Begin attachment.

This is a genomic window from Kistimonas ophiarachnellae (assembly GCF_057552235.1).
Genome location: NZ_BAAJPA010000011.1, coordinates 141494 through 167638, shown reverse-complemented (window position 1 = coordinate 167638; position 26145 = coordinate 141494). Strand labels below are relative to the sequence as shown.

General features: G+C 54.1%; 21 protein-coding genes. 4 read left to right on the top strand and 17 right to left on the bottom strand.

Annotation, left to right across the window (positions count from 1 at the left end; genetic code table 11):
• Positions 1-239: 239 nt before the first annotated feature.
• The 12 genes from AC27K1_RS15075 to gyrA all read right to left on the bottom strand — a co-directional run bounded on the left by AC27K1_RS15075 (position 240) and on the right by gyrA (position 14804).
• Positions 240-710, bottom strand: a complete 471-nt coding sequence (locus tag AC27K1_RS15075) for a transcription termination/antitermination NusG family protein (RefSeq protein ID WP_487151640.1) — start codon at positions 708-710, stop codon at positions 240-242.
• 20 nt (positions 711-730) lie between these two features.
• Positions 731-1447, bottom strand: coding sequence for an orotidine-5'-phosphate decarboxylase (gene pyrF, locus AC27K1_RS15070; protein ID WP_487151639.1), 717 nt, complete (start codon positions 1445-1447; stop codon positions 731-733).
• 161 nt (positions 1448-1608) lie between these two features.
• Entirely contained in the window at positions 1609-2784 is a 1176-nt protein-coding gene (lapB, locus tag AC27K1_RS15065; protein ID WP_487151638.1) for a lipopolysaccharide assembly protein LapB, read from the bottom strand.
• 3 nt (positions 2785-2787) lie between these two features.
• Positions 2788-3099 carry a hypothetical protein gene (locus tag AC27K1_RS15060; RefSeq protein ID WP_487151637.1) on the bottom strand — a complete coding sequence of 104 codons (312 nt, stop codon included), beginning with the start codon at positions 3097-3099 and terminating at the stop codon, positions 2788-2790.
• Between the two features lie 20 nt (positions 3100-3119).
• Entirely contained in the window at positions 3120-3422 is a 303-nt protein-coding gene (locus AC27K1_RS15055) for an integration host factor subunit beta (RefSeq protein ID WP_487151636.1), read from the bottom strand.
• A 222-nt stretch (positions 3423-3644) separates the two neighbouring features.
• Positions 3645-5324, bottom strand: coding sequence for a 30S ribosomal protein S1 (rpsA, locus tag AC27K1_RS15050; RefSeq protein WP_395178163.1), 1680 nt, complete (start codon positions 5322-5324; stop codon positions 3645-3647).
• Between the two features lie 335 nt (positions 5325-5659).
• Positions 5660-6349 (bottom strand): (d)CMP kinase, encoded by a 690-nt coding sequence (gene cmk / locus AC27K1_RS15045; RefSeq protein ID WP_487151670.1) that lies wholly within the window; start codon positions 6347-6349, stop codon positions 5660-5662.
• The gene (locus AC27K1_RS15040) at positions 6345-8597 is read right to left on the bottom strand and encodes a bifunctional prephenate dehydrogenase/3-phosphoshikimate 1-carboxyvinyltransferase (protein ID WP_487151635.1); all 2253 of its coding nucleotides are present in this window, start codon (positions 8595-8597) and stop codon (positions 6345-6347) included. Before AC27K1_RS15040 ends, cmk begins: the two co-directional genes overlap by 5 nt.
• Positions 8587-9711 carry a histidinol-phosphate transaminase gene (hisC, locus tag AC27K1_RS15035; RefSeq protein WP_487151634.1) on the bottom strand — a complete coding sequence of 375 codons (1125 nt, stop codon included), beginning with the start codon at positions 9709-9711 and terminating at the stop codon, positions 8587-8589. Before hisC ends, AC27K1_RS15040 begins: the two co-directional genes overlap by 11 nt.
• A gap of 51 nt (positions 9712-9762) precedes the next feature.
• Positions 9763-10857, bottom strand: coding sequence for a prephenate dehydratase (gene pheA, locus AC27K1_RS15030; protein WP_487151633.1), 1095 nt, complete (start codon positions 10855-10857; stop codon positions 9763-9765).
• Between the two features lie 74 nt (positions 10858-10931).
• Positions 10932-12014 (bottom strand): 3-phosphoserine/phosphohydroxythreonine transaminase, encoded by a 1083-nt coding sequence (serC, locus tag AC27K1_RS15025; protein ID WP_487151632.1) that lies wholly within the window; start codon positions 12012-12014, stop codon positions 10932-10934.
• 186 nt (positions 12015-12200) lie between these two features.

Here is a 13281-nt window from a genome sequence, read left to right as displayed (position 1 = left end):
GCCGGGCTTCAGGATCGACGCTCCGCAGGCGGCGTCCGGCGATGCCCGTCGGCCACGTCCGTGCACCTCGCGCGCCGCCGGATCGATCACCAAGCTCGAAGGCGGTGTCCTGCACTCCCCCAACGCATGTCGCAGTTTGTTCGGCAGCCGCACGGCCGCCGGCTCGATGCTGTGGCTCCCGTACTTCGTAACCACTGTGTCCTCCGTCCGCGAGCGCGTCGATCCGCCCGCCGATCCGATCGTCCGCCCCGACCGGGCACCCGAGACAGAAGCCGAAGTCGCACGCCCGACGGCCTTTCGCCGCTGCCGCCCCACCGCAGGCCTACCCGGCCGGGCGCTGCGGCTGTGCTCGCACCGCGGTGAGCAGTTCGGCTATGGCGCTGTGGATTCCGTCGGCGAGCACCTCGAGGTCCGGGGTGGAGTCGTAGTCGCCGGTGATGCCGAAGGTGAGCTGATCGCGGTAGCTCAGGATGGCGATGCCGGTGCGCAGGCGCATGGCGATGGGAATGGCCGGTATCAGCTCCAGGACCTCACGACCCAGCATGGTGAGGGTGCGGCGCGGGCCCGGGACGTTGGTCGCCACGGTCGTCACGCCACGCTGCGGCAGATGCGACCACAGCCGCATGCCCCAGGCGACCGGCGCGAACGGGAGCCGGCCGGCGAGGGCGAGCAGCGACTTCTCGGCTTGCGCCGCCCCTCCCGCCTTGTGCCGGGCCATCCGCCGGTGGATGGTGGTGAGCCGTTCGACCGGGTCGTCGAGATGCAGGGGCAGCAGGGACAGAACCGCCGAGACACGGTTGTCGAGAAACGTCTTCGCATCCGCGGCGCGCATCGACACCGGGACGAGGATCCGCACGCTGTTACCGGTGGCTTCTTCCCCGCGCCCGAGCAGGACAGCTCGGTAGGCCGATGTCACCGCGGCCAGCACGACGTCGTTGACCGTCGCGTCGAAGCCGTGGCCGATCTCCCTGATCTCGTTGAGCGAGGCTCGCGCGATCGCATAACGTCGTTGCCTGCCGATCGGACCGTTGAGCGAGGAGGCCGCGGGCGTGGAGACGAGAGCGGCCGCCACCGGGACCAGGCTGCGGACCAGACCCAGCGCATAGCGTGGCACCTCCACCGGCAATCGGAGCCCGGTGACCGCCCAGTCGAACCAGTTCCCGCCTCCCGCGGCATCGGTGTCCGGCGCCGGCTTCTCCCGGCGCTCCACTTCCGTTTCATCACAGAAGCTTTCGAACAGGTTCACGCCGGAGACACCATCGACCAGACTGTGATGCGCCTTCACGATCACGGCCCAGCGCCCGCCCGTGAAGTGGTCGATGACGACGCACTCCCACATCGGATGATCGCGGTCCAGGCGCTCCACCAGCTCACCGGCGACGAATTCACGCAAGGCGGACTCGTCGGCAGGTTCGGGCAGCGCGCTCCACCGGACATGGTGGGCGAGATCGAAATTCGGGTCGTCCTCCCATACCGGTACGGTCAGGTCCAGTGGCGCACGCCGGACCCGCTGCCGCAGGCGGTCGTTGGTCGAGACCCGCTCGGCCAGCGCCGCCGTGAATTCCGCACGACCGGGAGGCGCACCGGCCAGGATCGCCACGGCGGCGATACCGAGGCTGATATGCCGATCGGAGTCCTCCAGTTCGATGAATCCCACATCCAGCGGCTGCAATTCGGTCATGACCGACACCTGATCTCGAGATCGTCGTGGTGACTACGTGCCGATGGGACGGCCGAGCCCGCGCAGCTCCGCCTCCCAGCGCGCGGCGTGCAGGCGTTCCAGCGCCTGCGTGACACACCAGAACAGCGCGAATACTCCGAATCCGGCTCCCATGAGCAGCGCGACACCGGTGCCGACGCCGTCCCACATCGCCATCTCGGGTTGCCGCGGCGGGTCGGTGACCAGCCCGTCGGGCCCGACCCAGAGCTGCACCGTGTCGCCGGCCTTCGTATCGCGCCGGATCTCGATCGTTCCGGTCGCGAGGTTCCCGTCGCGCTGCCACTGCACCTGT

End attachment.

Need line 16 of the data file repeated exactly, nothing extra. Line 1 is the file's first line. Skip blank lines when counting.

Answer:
• A 222-nt stretch (positions 3423-3644) separates the two neighbouring features.